May 13, 2010

In 1900, most of the world currencies were on the gold standard. Even the British “Pound Sterling” (meaning sterling silver) was defined as 0.25 ounces of gold. The U.S dollar and most currencies in the Americas and Europe were also defined as so many ounces of gold. At that time the US dollar was defined as 0.05 Troy ounces of gold ($20 per Troy ounce).
The gold standard meant that in theory, each dollar, pound, franc, and mark circulating as money substitutes: banknotes, checks, or bank balances, could be freely exchanged for the stated amount of gold. There was one little problem, however. There wasn’t enough gold reserve to redeem all these money substitutes in circulation. The world banking system and the gold standard, were based on fraud. This had already been standard banking practice for 300 years. This is called fractional reserve banking.
Nevertheless, the money substitutes could be redeemed freely, at least until gold reserves dropped enough to scare the banks and governments. Then governments would suspend payments, or re-define the money unit to a lesser weight of gold, or do something equally dishonest, to escape from their legal obligations. Anything a government does is, by definition, legal.
World War 1 (1914-1919), and World War 2 (1939-1946), were essentially European wars, although Japan and the USA were drawn into the fray in 1941. It all ended with most of Europe deeply in debt to the USA, essentially bankrupt, and most of the monetary gold from Europe was in Fort Knox- the U.S treasury.
After WW2, at the Breton Woods Conference, the monetary authorities of the countries involved worked out a sort of solution for the financial woes of Europe. They agreed that the U.S. dollar would be used as the reserve currency for all the European currencies. After all, all of the gold was in the USA to back the dollar, and the US dollar was the most stable and substantial currency in the world,
The dollar, then, became the most important and valuable currency in the world.
Since then, the supply of dollars has increased ten-fold. In the 1970s foreign countries, sensing the decline of the value of the dollar, started redeeming their dollars for gold. There was by then the age-old problem; there wasn’t enough gold to redeem them at their stated value, then 0.0286 Troy ounces of gold ($35 per ounce).
In desperation, we (the USA) reduced the value of the dollar by half to 0.0143 Troy ounces of gold ($70 per ounce). Dumping of dollars continued. So finally, in 1971 we stopped redeeming dollars for gold. We abandoned the gold standard altogether.
Yet the rest of the world continued to accept dollars in trade for goods and even to use the dollar as their reserve currency.
It may surprise you (It astounds me) that once a paper money system is established upon a commodity standard (such as a gold standard), it can continue to function even after the commodity (gold) is withdrawn. Yet it has happened many times in many countries. I would welcome a good explanation of that phenomenon.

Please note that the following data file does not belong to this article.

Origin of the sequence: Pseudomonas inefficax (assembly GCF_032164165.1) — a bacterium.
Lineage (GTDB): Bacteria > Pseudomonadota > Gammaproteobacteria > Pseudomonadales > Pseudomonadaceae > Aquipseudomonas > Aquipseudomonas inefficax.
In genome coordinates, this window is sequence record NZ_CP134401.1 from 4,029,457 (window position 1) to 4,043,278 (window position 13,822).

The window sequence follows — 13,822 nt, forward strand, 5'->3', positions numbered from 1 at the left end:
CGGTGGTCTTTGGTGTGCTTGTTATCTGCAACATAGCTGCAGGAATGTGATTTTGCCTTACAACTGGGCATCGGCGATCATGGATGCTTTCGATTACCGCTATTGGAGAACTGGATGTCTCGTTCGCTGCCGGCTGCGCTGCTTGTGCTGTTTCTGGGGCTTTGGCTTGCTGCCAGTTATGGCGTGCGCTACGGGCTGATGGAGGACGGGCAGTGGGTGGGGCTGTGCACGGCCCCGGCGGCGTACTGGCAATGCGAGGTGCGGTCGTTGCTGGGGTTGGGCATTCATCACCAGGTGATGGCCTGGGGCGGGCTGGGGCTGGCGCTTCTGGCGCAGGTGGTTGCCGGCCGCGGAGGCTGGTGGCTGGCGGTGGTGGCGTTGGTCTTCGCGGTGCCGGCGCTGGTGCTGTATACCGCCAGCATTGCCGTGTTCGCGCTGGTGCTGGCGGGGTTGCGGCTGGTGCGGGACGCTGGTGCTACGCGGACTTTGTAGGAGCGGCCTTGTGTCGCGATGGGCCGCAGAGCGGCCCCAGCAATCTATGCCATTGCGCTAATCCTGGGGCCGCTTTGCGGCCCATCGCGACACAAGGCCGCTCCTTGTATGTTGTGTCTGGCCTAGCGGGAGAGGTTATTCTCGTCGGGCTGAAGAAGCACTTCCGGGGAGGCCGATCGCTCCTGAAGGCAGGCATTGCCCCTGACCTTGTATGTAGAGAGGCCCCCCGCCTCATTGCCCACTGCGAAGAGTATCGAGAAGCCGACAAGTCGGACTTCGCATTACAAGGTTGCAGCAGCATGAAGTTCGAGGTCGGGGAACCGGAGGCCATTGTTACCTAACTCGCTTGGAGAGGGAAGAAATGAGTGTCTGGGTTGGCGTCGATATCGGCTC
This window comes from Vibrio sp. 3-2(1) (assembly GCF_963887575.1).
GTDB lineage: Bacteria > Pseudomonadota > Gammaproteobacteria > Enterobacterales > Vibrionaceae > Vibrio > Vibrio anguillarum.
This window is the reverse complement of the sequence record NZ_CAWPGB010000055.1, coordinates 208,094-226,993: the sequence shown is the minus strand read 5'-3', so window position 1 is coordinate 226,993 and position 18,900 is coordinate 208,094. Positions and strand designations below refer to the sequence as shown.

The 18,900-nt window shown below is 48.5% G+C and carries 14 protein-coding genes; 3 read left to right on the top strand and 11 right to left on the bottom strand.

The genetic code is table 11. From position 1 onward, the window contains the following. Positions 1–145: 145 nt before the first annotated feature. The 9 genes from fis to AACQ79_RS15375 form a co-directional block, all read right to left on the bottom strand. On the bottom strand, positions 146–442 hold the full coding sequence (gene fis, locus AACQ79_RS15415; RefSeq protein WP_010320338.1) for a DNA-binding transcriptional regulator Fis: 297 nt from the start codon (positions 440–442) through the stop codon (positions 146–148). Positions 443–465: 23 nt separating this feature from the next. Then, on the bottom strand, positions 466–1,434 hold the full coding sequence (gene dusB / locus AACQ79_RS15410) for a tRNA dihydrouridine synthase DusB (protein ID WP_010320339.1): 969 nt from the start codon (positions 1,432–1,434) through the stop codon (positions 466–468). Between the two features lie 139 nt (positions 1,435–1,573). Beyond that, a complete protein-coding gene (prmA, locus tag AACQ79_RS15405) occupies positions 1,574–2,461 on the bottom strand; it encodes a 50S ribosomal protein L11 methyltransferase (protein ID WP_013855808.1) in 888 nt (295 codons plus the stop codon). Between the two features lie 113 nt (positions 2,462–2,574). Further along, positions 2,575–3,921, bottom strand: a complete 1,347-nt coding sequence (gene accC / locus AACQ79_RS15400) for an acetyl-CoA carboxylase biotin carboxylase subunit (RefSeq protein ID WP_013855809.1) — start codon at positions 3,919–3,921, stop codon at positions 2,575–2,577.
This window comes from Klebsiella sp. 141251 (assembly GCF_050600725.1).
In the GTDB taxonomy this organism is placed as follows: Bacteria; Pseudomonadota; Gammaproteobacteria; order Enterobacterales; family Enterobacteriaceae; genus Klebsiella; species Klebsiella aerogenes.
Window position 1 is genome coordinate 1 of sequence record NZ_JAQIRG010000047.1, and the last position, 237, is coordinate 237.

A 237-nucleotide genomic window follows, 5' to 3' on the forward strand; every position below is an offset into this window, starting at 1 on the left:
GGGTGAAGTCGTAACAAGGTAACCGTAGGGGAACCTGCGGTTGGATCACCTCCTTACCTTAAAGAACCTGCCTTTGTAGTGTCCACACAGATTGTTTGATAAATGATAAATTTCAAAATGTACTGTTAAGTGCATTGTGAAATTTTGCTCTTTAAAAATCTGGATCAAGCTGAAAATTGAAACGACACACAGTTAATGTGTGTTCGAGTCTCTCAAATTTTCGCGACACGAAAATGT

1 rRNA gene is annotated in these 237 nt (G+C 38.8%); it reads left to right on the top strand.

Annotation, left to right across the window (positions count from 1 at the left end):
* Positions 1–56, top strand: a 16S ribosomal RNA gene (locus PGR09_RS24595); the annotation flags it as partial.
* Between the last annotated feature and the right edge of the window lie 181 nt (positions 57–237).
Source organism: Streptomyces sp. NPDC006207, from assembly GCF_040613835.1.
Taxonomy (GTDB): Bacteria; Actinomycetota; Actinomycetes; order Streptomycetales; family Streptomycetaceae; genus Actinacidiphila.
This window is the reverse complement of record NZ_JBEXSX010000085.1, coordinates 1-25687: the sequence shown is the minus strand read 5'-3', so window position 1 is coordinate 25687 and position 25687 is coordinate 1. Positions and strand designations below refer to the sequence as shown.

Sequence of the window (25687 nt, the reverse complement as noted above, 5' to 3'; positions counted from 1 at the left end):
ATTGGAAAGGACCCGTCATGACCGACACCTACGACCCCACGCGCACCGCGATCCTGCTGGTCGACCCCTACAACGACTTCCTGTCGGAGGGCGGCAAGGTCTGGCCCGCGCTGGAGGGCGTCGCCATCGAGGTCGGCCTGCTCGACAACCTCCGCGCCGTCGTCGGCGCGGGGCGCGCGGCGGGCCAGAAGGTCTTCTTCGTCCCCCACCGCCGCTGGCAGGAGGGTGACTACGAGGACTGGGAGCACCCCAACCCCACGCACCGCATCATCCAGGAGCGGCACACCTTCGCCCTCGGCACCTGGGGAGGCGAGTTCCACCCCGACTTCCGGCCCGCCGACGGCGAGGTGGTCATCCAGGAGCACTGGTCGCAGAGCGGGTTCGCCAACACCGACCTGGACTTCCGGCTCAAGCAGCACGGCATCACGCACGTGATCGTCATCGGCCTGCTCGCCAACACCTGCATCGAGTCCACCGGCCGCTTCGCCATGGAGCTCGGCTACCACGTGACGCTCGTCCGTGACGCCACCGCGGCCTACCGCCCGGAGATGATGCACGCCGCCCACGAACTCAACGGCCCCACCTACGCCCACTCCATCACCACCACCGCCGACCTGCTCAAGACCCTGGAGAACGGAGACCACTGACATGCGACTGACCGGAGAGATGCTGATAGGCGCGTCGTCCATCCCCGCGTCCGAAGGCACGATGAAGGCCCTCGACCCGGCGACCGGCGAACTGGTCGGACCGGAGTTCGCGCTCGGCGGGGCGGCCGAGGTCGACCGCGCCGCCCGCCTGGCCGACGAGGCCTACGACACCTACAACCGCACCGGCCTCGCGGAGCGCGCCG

So people everywhere are still willing and anxious to earn dollars, and essentially sell their goods cheaply to Americans. For 60 years Americans have been subsidized by foreign producers exporting goods to America. We have lived very well indeed at their expense.
The day of reckoning must come eventually. China and Japan, and many other countries, hold stacks of US government bonds. China, in particular, is essentially lending us the money (by buying US government bonds) to buy Chinese products and services so as to build up Chinese industry.
More recently, Chinese exports to other countries, and consumption of Chinese products by the Chinese people is now expanding rapidly. In time, China will become independent of the US market to support the growth of Chinese industry. They are already moving toward a basket of foreign currencies for their foreign reserves, as are many other countries worldwide.
I’m going to stick my neck out and make a prediction; within 10 years, a tipping point will be reached. People and banks and governments worldwide will start dumping dollars, devaluing the dollar to a fraction of its present value in foreign currencies. They will no longer subsidize American consumers.
We will no longer live like kings, subsidized by what we call “slave labor” abroad. Our living standards will drop shockingly. We will have to learn to get by without the gravy train that was the result of the Breton Woods agreement 60 years ago. And in time, our living standards will just be average for the civilized world. But the rest of the civilized world will be much richer than they are now.
We will then start rebuilding our own manufacturing and attain a more balanced economy. Perhaps we will move to a more free market economy. I hope so.


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